Steering is against the law in Minnesota, but Lloyd Van Raden says it still happens. He wants insurance policyholders to know they have the right to choose where their auto repairs are made.
Insurance companies agree to refer clients to preferred shops through what is known as a Direct Repair Program (DRP). In exchange for referrals, these shops often agree to complete repairs at discounted prices determined by the insurer.
Van Raden is opposed to DRPs because he said they can encourage shop owners to take shortcuts or use inferior parts. That's why he says it's important policyholders know they have a choice.
"It is what it is and it's always going to be. We're never going to fix this, but we can try to let the public know they've got rights," he said.
Judell Anderson, executive director of the Alliance of Automotive Service Providers in Minnesota, said insurance companies doing business in the state are required to provide the following statement to policyholders once a claim is made:
"You have the legal right to choose a repair shop to fix your vehicle. Your policy will cover the reasonable cost of repairing a vehicle to its pre-accident condition no matter where you have repairs made. Have you selected a repair shop or would you like a referral?"
If the policyholder replies that he or she has selected one, the insurance company cannot make further attempts to convince him or her to use a certain shop, Anderson said.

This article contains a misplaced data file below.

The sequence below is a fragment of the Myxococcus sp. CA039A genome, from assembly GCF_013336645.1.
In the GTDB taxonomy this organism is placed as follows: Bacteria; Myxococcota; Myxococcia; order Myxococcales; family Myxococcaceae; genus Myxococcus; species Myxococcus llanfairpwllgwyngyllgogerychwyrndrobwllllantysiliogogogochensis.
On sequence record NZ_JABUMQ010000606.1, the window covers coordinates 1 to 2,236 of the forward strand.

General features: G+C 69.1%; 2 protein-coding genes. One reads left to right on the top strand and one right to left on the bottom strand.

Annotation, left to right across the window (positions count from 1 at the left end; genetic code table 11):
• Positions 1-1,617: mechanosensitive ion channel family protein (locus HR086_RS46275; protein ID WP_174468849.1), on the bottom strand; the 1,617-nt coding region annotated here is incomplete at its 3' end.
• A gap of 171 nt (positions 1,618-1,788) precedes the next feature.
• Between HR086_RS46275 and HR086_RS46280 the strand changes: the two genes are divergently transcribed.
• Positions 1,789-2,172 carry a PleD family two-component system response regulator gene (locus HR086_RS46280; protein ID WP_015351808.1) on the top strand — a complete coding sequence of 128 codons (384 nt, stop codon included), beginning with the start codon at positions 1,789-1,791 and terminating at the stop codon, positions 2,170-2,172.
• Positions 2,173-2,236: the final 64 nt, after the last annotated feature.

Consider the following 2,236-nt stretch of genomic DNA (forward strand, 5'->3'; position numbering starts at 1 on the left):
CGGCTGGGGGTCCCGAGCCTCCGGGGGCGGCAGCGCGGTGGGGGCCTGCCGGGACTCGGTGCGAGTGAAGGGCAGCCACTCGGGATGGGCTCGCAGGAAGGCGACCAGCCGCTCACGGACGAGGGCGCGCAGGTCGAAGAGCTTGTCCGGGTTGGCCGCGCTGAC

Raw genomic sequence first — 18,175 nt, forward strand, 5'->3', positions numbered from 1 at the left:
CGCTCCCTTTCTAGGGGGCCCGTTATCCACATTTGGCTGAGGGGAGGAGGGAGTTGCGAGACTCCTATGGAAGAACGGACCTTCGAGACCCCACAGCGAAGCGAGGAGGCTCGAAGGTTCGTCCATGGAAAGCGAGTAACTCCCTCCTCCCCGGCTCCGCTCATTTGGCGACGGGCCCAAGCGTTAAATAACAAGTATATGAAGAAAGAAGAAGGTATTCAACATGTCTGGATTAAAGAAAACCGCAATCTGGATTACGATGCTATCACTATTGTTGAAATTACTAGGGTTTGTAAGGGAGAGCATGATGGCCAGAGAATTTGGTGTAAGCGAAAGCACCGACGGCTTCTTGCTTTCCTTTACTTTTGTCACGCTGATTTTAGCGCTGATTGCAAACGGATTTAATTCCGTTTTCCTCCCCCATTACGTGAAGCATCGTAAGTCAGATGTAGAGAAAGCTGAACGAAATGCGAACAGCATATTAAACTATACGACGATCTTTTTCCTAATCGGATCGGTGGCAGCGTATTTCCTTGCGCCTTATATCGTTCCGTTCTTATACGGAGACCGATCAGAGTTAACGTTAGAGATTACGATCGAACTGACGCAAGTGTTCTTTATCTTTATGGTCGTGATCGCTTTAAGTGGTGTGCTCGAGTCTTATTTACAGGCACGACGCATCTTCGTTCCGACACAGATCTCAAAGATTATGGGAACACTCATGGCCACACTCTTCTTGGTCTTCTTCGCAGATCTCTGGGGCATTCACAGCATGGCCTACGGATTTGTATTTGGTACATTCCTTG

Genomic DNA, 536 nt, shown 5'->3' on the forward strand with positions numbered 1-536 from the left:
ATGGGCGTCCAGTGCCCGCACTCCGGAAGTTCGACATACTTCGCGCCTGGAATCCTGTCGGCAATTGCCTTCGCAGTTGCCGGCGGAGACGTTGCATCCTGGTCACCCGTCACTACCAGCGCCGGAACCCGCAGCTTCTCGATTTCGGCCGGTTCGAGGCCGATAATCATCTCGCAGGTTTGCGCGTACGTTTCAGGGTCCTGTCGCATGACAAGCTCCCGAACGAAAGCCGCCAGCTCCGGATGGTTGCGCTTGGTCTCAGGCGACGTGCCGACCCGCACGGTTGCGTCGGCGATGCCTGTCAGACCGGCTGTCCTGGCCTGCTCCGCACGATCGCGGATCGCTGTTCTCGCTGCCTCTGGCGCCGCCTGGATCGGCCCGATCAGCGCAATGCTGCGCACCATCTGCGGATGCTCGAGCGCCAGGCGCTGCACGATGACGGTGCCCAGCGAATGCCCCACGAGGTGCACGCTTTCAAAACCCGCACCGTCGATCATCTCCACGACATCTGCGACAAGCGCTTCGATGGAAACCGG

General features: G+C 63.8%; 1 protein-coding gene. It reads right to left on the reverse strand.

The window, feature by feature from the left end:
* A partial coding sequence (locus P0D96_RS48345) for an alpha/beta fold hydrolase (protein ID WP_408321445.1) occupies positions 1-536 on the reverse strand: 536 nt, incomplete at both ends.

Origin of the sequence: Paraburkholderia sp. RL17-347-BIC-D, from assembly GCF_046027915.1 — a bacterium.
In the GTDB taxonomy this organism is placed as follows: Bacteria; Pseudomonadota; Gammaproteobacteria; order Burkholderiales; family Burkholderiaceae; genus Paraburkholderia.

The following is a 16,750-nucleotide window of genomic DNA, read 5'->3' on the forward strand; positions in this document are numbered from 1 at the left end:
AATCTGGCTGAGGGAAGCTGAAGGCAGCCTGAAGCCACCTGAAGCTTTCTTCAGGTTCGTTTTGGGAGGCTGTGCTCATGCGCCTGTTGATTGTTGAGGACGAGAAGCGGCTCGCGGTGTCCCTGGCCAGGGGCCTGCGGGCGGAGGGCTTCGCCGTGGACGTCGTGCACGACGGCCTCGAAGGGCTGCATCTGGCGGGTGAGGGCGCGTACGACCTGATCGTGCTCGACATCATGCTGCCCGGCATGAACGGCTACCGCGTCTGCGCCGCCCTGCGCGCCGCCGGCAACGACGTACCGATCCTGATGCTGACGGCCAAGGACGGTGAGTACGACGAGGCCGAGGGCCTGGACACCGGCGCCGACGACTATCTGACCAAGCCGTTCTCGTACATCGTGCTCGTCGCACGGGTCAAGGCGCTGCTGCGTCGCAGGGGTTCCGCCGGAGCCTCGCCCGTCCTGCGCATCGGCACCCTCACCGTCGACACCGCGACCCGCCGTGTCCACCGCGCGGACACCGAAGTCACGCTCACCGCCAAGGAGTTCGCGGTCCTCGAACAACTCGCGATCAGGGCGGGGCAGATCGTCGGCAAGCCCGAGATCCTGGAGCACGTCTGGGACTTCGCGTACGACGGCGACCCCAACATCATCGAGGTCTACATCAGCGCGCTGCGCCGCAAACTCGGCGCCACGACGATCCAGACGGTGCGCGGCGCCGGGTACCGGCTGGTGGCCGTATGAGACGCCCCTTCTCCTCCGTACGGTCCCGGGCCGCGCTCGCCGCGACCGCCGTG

The Minnesota Department of Commerce relies on tips from policyholders and repair shops to enforce the law.
The department recently imposed a civil penalty of $150,000 against the Auto Club Group for failing to provide the required notification and using a number of steering tactics such as informing policyholders they may not receive a warranty for work performed by non-preferred glass vendors.
Laws against insurance steering do not exist in North Dakota.
A preferred vendor relationship does not necessarily mean inferior parts or service. Anderson suggests policyholders do the homework as they would before making any other major purchase.
"Check out reviews and that type of thing. Just because an insurance company recommends a shop doesn't mean that shop is the only or the best shop to undertake those repairs," she said.
State Farm maintains a Select Service program, but spokesperson Holly Anderson said policyholders are informed they're free to choose where repairs are made.
"A vibrant, profitable auto collision repair industry is in the interest of State Farm. At the same time, we are advocates on behalf of our customers for reasonable repair costs," Anderson said. "We believe repairer profitability and quality auto repairs that are reasonably priced can both be achieved."
Common phrases used to influence policyholders, provided by the Alliance of Automotive Service Providers in Minnesota:
-- The shop you chose is not on our list.
-- We can't guarantee the repairs if your vehicle is repaired at the shop you chose.
-- Your repairs could be delayed if you don't use the shops on our list.
-- You may be responsible for additional costs if repaired at the shop you chose.
Thank you to Angie Wiecks and Forum News Source for reprint permission.